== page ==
Dr Rayna Denison is a Senior Lecturer and Head of Department for Film, Television and Media Studies at the University of East Anglia in the UK. She is a specialist in contemporary Japanese cinema and animation and is the author of Anime: A Critical Introduction. She has also edited two collections: the Eisner Award-nominated Superheroes on World Screens (co-edited with Rachel Mizsei-Ward) and another titled Princess Mononoke: Understanding Studio Ghibli’s Monster Princess. Her articles on Japanese film and animation can be found in world-leading journals from the Journal of Cinema and Media Studies to Animation: An Interdisciplinary Journal, Japan Forum and Velvet Light Trap. She is currently working on a monograph about the industrial history of Studio Ghibli.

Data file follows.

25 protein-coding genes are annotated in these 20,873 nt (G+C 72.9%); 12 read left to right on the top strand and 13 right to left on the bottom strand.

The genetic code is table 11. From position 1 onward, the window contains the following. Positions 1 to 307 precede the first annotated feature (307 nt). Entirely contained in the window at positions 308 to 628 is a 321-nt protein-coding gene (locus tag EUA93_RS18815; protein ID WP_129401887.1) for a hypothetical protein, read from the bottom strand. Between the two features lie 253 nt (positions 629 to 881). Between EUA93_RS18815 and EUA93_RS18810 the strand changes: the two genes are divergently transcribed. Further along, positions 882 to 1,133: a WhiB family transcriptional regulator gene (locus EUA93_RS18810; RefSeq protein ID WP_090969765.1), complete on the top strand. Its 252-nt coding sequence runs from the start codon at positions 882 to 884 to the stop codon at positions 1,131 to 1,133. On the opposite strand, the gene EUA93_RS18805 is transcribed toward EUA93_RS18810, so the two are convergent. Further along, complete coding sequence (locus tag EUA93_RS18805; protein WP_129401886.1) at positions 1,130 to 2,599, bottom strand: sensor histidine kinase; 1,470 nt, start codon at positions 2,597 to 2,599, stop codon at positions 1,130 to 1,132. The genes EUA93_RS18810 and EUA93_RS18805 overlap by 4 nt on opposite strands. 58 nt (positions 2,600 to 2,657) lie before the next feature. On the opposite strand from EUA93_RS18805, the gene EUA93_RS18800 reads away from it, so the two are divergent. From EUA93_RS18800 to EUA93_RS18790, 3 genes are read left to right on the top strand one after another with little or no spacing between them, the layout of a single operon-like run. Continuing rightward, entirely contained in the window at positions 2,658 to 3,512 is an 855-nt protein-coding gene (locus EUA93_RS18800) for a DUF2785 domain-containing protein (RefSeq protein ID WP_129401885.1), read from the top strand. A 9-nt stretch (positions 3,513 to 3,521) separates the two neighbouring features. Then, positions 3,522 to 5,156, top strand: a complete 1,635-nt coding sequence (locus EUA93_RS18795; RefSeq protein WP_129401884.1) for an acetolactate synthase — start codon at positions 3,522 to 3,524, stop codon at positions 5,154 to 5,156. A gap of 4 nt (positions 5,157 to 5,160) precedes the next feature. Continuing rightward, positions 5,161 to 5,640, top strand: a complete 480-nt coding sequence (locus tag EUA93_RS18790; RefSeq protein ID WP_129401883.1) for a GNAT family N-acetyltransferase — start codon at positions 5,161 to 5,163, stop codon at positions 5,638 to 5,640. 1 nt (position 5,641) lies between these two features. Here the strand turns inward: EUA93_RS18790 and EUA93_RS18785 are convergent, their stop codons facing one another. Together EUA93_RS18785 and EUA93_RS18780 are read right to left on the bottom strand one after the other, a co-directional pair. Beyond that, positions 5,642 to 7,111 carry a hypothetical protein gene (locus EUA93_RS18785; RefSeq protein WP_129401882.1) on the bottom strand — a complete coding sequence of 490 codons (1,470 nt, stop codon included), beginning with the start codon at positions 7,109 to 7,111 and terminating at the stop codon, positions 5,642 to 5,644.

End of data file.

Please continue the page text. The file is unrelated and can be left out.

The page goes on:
The works of Kihachirō Kawamoto, one of Japan’s most high-profile puppeteers and stop motion animators, provide a window into the worlds of independent Japanese animation beyond anime. Kawamoto’s use of traditionally styled dolls and models, plus his use of abstraction alongside Asian and Japanese folklore make him one of Japan most significant and unusual animators. Kawamoto has been the subject of several academic analyses (Tomomori 2020), but these have tended to focus on his puppeteering techniques or on the Japaneseness of his influences, for example his use of Japanese folklore or his creation of a puppet museum (Erlich 2012). In this paper, I analyse two examples of Kawamoto’s early puppet animations—The Demon (Oni, 1972) and Dōjōji (1976)—as exemplars of his early work, before turning my attention to outliers like Tabi (Travels, 1973) and his European short film with Jiří Trnka, Briar Rose (1990), in order to assess how Kawamoto’s experimental approaches to animation enriched and transnationalised his practice over time. In doing so, I aim to investigate some of the ways Kawamoto has played with local and transnational techniques and tropes, and in doing so has reshaped Japanese stop motion animation.